Personally, I just filed a patent for anything that makes life easier on mankind. I should start receiving royalty checks soon.

By TimTheEnchanter25 on 12/4/2007 3:01:33 PM , Rating: 2
Yeah, I agree that that a lot of these lawsuits are based on overly vague patents.

I love how the patent holder always claims that the company they are suing stole their idea. Like it is impossible for someone at Apple to come up with the same idea that they did.

It's entriely possible that someone at Apple was searching for iphone ideas on the patent website, but I doubt it.

It is impressive that they came up with the idea for this patent back in 1996 though. It isn't that amazing of an idea today, but it would've been back then.

By Keeir on 12/4/2007 3:12:17 PM , Rating: 2
It is impressive that they came up with the idea for this patent back in 1996 though. It isn't that amazing of an idea today, but it would've been back then.

Not really. It is a simple extension of the idea that people could make video phone calls. I mean, in 1992 I believe ATT was selling Videophones to the general public (expensive and you needed 2 of the same model). What the "inventor" had the foresight to realize was that although current technology couldn't produce a consumer device that acted as a video answering machine, the technology would catch up quickly and the patent would be worth something...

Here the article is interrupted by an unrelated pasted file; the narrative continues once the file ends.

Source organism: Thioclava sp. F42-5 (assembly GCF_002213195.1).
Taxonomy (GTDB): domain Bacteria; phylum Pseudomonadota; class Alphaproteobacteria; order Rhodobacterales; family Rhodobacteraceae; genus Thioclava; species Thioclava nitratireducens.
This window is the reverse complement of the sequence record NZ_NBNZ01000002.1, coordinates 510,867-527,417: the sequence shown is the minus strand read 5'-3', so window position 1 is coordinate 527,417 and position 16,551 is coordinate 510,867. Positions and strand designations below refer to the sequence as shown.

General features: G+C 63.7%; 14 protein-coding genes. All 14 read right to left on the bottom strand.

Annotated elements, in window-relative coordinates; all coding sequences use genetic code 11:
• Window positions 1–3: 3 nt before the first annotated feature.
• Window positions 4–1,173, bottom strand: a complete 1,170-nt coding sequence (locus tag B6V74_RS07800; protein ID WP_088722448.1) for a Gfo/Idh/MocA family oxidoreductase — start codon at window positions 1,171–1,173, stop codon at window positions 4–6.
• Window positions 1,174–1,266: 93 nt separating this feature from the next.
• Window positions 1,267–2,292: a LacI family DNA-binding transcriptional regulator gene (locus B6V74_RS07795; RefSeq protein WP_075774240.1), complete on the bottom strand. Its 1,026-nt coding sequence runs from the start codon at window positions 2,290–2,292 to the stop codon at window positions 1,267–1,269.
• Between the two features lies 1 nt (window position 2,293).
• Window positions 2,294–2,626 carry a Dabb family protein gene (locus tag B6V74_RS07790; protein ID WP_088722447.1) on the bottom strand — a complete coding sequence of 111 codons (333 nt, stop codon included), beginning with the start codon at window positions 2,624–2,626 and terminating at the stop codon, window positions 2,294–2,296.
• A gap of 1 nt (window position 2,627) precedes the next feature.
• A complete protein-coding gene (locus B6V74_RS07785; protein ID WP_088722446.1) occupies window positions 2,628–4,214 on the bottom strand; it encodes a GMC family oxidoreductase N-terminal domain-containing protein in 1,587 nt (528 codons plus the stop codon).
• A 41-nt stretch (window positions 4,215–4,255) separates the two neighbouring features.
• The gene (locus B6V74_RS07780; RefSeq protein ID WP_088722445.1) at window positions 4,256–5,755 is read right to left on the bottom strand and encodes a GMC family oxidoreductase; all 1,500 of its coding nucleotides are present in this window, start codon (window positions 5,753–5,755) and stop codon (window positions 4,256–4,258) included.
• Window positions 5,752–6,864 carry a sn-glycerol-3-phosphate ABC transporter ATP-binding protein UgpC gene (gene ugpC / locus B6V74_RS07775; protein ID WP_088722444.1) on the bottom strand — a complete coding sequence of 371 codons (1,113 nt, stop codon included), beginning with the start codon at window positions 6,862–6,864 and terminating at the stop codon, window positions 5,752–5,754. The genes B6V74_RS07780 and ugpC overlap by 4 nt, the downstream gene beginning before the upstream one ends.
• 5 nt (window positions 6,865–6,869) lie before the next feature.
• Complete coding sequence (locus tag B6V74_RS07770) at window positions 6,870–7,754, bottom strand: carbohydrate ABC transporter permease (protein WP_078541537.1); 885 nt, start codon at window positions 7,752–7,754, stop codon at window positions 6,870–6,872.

RE: Land of the free, home of the left behind
By daniyarm on 12/5/2007 1:10:35 AM , Rating: 2
Are you saying ideas aren't patentable? Sure they are. That's why all those other companies licensed visual voicemail from this guy. They need to get sued for taking all the ideas other people came up with, put them together and advertise as their own. And so they can stop pretending to care about their customers and then screw them over along with AT&T. Seriously, half the technology inside the iPod and iPhone is not theirs. Even the interface that made iPod popular is Creatives design. Apple is great at repackaging other peoples ideas and trying to sell them as their own.

By Bioniccrackmonk on 12/5/2007 1:20:27 PM , Rating: 2
Are you saying ideas aren't patentable?

That is exactly what I am saying. Just because someone thinks up something doesnt mean they should get a patent for it, unless the patent itself is a breakdown of how to make the item and how it works. General and vague ideas have no place in the patent office and the only purpose they serve is so the person can sue a company once that company puts in the R&D to make it work. Crap like this will cause companies to hire lawyers to go through patents 10 - 20 years old to make sure some chump didn't patent a basic idea that wasn't feasible at the time so they don't get sued when they release a product that actually makes use of it.

Now, I don't know what your problem is with Apple, as my post was only about the US Patent Office and the bs patents they issue, but for some reason you feel Apple is the only company in the world who makes use of other people's patents in their products.